"In Memory of a Simple Man Who Wanted to Be Free"
Dred Scott first went to trial to sue for his freedom in 1847 [at the Old Courthouse in St. Louis].
Ten years later, after a decade of appeals and court reversals, his case was finally brought before the United States Supreme Court.
In what is perhaps the most infamous case in its history, the court decided that all people of African ancestry -- slaves as well as those who were free -- could never become citizens of the United States and therefore could not sue in federal court.
The court also ruled that the federal government did not have the power to prohibit slavery in its territories. Scott, needless to say, remained a slave....
The decision of the court was read in March of 1857. Chief Justice Roger B. Taney -- a staunch supporter of slavery -- wrote the "majority opinion" for the court. It stated that because Scott was black, he was not a citizen and therefore had no right to sue.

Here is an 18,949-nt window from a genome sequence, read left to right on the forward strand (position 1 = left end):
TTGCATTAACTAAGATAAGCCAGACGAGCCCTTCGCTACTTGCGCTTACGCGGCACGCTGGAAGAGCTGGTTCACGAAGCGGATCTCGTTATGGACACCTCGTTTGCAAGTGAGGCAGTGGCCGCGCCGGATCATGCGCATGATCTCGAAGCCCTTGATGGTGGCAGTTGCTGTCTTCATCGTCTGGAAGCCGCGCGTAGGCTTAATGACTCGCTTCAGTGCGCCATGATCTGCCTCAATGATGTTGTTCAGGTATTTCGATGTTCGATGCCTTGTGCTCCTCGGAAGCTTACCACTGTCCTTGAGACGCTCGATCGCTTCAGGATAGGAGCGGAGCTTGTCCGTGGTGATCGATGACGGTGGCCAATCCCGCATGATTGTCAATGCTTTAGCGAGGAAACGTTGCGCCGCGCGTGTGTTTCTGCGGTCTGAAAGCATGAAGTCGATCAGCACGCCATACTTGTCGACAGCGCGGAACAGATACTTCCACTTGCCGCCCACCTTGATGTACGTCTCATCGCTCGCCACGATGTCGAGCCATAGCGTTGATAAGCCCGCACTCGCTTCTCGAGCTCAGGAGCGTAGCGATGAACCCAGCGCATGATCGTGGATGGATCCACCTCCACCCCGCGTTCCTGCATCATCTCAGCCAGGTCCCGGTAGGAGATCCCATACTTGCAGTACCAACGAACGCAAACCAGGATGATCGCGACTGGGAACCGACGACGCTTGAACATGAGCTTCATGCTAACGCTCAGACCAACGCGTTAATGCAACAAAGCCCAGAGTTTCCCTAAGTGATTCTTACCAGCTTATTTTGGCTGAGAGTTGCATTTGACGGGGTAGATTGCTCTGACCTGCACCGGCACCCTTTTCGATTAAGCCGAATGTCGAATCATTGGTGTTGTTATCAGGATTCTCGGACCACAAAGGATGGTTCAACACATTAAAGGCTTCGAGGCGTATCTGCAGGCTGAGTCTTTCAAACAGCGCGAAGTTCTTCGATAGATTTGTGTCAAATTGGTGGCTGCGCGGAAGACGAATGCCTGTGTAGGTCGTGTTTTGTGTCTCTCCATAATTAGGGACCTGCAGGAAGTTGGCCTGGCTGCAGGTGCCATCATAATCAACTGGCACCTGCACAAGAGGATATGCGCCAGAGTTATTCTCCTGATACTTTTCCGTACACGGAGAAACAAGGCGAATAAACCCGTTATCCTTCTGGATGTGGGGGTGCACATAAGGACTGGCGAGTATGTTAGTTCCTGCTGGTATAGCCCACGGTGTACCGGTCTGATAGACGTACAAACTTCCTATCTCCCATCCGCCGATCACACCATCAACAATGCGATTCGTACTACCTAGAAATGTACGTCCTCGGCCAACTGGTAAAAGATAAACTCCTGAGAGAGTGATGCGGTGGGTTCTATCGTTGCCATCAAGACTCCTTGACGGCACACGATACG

The decision also declared the Missouri Compromise of 1820, legislation which restricted slavery in certain territories, unconstitutional.
While the decision was well-received by slaveholders in the South, many northerners were outraged. The decision greatly influenced the nomination of Abraham Lincoln to the Republican Party and his subsequent election, which in turn led to the South's secession from the Union.
Peter Blow's [Scott's first "master"'s] sons, childhood friends of Scott, had helped pay Scott's legal fees through the years. After the Supreme Court's decision, the former master's sons purchased Scott and his wife and set them free.
Dred Scott died nine months later.
Text from the PBS web site , where there is more detail on the case
North St. Louis, Missouri, USA.
This cemetery is also final resting place to:
General William Tecumseh Sherman
"The Awakening" author Kate Chopin
Dr. Tom Dooley
designers Charles and Ray Eames
and numerous others
This shot is from a recent St. Louis Flickr outing.
Also see shots from: